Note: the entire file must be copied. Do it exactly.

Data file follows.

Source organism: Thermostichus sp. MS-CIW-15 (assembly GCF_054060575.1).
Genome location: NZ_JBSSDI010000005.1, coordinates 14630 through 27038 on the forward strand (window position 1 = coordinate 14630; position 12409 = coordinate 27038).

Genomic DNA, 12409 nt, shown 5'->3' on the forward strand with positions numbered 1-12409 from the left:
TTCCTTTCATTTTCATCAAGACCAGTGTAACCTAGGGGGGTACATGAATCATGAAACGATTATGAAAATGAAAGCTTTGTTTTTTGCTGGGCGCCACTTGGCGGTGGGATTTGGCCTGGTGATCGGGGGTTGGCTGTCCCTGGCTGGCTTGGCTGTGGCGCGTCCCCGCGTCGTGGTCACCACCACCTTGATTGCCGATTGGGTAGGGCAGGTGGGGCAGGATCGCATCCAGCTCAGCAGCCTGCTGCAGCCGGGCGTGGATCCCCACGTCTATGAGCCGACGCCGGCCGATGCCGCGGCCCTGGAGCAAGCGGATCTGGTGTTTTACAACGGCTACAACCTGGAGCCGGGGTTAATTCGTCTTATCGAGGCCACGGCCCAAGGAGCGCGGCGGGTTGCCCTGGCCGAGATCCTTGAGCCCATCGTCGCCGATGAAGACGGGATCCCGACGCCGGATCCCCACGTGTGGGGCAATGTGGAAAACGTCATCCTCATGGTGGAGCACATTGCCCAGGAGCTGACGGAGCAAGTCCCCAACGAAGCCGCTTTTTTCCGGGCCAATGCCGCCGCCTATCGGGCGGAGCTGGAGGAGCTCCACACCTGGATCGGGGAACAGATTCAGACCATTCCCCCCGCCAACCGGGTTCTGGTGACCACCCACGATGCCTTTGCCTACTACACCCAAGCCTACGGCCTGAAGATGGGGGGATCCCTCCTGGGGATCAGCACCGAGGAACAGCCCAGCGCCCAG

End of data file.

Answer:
Source organism: Thermostichus sp. MS-CIW-15 (assembly GCF_054060575.1).
Genome location: NZ_JBSSDI010000005.1, coordinates 14630 through 27038 on the forward strand (window position 1 = coordinate 14630; position 12409 = coordinate 27038).

Genomic DNA, 12409 nt, shown 5'->3' on the forward strand with positions numbered 1-12409 from the left:
TTCCTTTCATTTTCATCAAGACCAGTGTAACCTAGGGGGGTACATGAATCATGAAACGATTATGAAAATGAAAGCTTTGTTTTTTGCTGGGCGCCACTTGGCGGTGGGATTTGGCCTGGTGATCGGGGGTTGGCTGTCCCTGGCTGGCTTGGCTGTGGCGCGTCCCCGCGTCGTGGTCACCACCACCTTGATTGCCGATTGGGTAGGGCAGGTGGGGCAGGATCGCATCCAGCTCAGCAGCCTGCTGCAGCCGGGCGTGGATCCCCACGTCTATGAGCCGACGCCGGCCGATGCCGCGGCCCTGGAGCAAGCGGATCTGGTGTTTTACAACGGCTACAACCTGGAGCCGGGGTTAATTCGTCTTATCGAGGCCACGGCCCAAGGAGCGCGGCGGGTTGCCCTGGCCGAGATCCTTGAGCCCATCGTCGCCGATGAAGACGGGATCCCGACGCCGGATCCCCACGTGTGGGGCAATGTGGAAAACGTCATCCTCATGGTGGAGCACATTGCCCAGGAGCTGACGGAGCAAGTCCCCAACGAAGCCGCTTTTTTCCGGGCCAATGCCGCCGCCTATCGGGCGGAGCTGGAGGAGCTCCACACCTGGATCGGGGAACAGATTCAGACCATTCCCCCCGCCAACCGGGTTCTGGTGACCACCCACGATGCCTTTGCCTACTACACCCAAGCCTACGGCCTGAAGATGGGGGGATCCCTCCTGGGGATCAGCACCGAGGAACAGCCCAGCGCCCAG